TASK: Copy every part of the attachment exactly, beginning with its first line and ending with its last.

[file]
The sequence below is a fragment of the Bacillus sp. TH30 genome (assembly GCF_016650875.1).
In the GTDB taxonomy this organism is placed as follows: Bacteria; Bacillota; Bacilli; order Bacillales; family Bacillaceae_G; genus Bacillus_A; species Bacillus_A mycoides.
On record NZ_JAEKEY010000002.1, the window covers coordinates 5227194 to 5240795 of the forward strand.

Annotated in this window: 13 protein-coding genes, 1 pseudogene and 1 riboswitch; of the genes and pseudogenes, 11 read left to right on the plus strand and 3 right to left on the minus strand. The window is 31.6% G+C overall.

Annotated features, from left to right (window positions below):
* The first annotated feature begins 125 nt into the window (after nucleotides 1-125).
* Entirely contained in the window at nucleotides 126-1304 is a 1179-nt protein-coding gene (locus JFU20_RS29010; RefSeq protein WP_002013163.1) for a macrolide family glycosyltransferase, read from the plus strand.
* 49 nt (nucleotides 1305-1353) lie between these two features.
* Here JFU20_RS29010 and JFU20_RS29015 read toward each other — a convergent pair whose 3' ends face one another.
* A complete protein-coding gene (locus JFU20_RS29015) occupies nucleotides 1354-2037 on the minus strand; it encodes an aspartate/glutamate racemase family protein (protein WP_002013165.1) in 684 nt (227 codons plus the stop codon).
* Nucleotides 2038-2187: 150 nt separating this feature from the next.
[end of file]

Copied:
The sequence below is a fragment of the Bacillus sp. TH30 genome (assembly GCF_016650875.1).
In the GTDB taxonomy this organism is placed as follows: Bacteria; Bacillota; Bacilli; order Bacillales; family Bacillaceae_G; genus Bacillus_A; species Bacillus_A mycoides.
On record NZ_JAEKEY010000002.1, the window covers coordinates 5227194 to 5240795 of the forward strand.

Annotated in this window: 13 protein-coding genes, 1 pseudogene and 1 riboswitch; of the genes and pseudogenes, 11 read left to right on the plus strand and 3 right to left on the minus strand. The window is 31.6% G+C overall.

Annotated features, from left to right (window positions below):
* The first annotated feature begins 125 nt into the window (after nucleotides 1-125).
* Entirely contained in the window at nucleotides 126-1304 is a 1179-nt protein-coding gene (locus JFU20_RS29010; RefSeq protein WP_002013163.1) for a macrolide family glycosyltransferase, read from the plus strand.
* 49 nt (nucleotides 1305-1353) lie between these two features.
* Here JFU20_RS29010 and JFU20_RS29015 read toward each other — a convergent pair whose 3' ends face one another.
* A complete protein-coding gene (locus JFU20_RS29015) occupies nucleotides 1354-2037 on the minus strand; it encodes an aspartate/glutamate racemase family protein (protein WP_002013165.1) in 684 nt (227 codons plus the stop codon).
* Nucleotides 2038-2187: 150 nt separating this feature from the next.